OAKMONT, Pa. - The first round of the 107th U.S. Open belongs to Nick Dougherty, a reformed English party boy, at least for now. Very soon, perhaps even today, Oakmont Country Club will assume control of the tournament. If, of course, it hasn't already.
On a day when it appeared the field of 156 players would open fire at a softened Oakmont layout, the lone damage inflicted was not very damaging at all.
When it was all over yesterday, only two players managed to better par in the opening round of the Open championship - Dougherty, a sectional qualifier from Liverpool, England, and long-hitting Angel Cabrera of Argentina - a surprising number considering the accommodating conditions at Oakmont.
And, really, only Dougherty made it look easy, if such a thing is possible at Oakmont, shooting a bogey-free 32 on the back nine that included birdies at Nos. 11, 13, and 17. That left him at 2-under 68, a shot clear of Cabrera, heading into today's second round.
"My golf is in great shape," said Dougherty, 25, who is making his third Open appearance. "But this year has been disappointing in a lot of ways for me. I've led six of the 14 tournaments I've played [on the European PGA Tour], a few of them near the very end, and I haven't finished one off."
He will have a difficult time finishing one off at Oakmont, too, and he won't be alone.
There are 19 players within three shots of Dougherty, and one of those is Tiger Woods, who pulled together a balky round with a birdie at the 313-yard 17th and up-and-down pars at Nos. 16, and 18 to shoot 71.
Another is Jose Maria Olazabal, a two-time Masters champion, who is tied with long-hitting Bubba Watson at par-70 after a round in which he made only two bogeys - a significant accomplishment on a day when the scoring average was 75.306.
"I'm happy with the score, don't get me wrong," Olazabal said. "Anything around par here is going to be fantastic."
By the time the weekend arrives, anything around par might be downright phenomenal.
"I'm sure the USGA will be hoping for sunshine to dry this out, and I'm sure come Sunday it will be nice and crusty and firm, and it will be extremely difficult," Dougherty said.
Oakmont was at its most yielding in the first round, thanks to an afternoon storm on Wednesday that softened greens and kept the fairways at a safe pace. But, at the end of the day, only four players were at par or better after 18 holes. With a dry forecast for the weekend, the course will only get firmer and more difficult, likely creating a winning score that will surpass last year's total of 5-over 285 at Winged Foot and threatening the 7-over winning score in 1974, also at Winged Foot.
"It's as easy as it's going to play, and it's still pretty hard," Woods said. "Not too many guys were under par. Imagine if it didn't rain [Wednesday] night."
Woods is tied with 15 other players, including defending champ Geoff Ogilvy, Vijay Singh, and 2003 U.S. Open champ Jim Furyk, who bogeyed two of the last four holes.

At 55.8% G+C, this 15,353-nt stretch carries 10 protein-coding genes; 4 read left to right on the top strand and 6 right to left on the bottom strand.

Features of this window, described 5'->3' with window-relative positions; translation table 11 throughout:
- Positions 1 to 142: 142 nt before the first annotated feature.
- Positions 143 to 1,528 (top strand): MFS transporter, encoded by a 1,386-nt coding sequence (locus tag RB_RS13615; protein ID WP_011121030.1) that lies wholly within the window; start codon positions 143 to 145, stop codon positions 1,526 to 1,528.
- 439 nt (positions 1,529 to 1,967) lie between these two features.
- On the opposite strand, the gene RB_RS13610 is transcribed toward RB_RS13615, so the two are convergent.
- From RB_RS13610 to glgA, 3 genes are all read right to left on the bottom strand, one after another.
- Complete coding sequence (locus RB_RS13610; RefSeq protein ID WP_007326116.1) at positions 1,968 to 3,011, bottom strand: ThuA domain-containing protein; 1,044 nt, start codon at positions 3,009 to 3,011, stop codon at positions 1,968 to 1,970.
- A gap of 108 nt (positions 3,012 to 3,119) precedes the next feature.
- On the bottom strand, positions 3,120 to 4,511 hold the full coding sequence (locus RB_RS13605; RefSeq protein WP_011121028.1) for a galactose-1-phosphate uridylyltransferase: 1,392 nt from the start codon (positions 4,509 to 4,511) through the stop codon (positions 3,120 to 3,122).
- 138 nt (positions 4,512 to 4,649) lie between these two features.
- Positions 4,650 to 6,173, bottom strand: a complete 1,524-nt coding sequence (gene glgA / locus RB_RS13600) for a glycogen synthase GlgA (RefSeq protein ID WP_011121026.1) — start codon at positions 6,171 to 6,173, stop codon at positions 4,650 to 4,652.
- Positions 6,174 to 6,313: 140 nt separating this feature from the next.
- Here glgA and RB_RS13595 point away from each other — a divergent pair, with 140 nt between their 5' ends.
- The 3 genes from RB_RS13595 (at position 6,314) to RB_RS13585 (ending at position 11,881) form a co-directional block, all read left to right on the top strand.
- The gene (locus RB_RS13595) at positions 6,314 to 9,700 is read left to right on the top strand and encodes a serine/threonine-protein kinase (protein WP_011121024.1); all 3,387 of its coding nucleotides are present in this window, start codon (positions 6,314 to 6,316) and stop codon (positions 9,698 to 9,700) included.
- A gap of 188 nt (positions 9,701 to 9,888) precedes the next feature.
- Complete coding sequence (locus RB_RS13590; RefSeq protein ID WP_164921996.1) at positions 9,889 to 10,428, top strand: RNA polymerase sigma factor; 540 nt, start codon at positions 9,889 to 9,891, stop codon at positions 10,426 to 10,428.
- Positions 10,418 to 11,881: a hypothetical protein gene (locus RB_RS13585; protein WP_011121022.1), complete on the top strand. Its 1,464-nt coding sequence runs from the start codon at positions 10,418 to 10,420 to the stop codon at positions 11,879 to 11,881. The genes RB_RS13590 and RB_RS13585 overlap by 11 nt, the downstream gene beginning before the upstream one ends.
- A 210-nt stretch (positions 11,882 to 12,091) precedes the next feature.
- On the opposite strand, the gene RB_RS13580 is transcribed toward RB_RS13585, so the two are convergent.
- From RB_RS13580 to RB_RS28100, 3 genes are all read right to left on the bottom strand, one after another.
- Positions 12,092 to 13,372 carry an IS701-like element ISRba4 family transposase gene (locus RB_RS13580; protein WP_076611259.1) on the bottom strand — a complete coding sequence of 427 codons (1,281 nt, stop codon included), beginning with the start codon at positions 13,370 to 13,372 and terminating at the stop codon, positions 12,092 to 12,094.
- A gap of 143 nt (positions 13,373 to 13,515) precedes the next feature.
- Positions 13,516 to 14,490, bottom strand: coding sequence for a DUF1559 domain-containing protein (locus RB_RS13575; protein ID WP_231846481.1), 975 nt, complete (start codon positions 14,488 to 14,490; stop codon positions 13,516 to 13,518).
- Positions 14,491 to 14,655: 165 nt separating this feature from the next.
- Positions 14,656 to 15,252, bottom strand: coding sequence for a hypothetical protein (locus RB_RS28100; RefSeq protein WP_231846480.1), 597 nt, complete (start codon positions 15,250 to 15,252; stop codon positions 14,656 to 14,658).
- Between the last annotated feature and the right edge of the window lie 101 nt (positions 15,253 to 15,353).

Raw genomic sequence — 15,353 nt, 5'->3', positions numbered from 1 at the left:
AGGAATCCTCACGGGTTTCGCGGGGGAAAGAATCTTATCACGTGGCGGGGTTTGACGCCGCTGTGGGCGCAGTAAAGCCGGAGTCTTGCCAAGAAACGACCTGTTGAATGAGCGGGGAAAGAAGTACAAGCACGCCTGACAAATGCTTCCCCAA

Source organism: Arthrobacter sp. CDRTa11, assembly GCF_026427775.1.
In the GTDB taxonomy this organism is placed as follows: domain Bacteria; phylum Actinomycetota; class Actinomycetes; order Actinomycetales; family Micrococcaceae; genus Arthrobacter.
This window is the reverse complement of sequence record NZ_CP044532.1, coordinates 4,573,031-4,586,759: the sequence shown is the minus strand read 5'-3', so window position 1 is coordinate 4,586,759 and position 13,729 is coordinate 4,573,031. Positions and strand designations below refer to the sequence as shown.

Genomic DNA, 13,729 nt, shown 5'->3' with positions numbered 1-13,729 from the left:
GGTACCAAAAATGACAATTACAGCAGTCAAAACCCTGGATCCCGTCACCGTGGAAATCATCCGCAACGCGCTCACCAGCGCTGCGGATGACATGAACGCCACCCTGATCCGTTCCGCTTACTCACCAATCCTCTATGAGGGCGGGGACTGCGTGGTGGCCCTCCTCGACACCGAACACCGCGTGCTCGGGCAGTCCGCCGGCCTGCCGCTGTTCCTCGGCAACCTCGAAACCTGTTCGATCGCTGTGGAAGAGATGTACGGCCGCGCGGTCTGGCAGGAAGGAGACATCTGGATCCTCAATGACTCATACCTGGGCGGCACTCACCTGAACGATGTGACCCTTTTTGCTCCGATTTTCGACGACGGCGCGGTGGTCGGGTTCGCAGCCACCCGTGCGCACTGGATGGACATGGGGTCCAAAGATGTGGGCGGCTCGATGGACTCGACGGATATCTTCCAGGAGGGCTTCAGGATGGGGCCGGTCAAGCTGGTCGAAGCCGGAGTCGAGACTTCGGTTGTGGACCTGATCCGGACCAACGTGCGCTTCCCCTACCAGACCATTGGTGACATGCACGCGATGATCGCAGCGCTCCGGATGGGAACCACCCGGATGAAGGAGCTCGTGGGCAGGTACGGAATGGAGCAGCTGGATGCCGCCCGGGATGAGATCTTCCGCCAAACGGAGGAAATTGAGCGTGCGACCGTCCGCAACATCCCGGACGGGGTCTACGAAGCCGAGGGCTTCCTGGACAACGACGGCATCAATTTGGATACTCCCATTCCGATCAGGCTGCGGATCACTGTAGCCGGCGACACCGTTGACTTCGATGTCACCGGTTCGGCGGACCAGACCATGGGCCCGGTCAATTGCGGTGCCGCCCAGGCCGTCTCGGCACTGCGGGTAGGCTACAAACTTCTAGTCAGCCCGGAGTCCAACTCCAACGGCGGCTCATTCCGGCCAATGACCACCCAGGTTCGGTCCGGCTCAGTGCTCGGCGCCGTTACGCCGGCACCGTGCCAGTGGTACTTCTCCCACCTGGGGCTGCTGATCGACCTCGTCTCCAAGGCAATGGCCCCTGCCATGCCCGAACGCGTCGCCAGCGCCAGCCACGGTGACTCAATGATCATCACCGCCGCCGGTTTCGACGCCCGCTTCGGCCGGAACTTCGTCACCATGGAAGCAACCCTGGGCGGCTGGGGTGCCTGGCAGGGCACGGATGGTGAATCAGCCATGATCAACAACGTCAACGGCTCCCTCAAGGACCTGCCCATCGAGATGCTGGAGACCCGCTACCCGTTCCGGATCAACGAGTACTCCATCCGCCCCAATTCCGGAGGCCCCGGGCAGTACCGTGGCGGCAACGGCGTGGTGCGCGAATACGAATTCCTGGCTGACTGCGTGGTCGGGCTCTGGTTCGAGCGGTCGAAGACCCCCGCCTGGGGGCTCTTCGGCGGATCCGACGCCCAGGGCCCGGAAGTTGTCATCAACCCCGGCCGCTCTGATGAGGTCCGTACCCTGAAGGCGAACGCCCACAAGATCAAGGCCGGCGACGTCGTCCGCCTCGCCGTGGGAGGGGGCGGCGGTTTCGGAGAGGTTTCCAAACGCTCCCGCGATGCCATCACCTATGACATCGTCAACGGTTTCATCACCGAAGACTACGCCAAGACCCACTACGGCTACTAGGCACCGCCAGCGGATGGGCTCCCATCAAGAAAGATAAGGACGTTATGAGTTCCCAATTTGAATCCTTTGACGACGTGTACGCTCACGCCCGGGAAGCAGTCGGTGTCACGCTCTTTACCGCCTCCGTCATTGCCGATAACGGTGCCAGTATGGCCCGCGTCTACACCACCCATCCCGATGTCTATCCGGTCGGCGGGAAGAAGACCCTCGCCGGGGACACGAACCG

Another 13 players are at 72, including Stewart Cink, David Toms, and Aaron Baddeley, who double-bogeyed the first hole and finished his round with 12 consecutive pars.
But, despite their moments, the round of the day belonged to Phil Mickelson, even though the No. 2 player in the world shot 74.
Playing with an injured left wrist that had limited his ability to play practice rounds the past four days, Mickelson parred the last eight holes despite hitting just five fairways and only eight greens in regulation. Even though he disagreed, it was an amazing performance, considering the circumstances.
"I was able to keep myself in it for [today]," said Mickelson, one of 20 players at 4-over 74.
Furyk had a chance to finish in red numbers after shooting a front-nine 34 (he started on No. 10). But he bogeyed the third hole when he had to play out from the Church Pews bunker, bogeyed the par-3 sixth when his tee shot ran through the green, and added a three-putt bogey at No. 8.
"When you get in the Church Pews, there will be guys that knock it on the green," said Furyk, the No. 3 ranked player in the world. "You can get lies if you're far enough back. I didn't have that option. It was too close. The thought wasn't if I was going to lay up; it was where I was going to lay up."
Ian Poulter of England flirted briefly with the lead. He birdied three of his first five holes to lead the tournament at 2-under and was at par through 16 holes. But he double-bogeyed the par-3 eighth, which played 252 yards, and finished at 72.
"That's what the U.S. Open does to you," Poulter said.
And that's what Dougherty wants to find out - if he can handle the U.S. Open pressure.
"I'm really good at going forward. I'm not very good at defending. I'm not good on the back foot. I can't prod it around. It's important for me to go out there and just keep going," he said.
The Block News Alliance consists of The Blade and the Pittsburgh Post-Gazette. Gerry Dulac is a reporter for the Post-Gazette.
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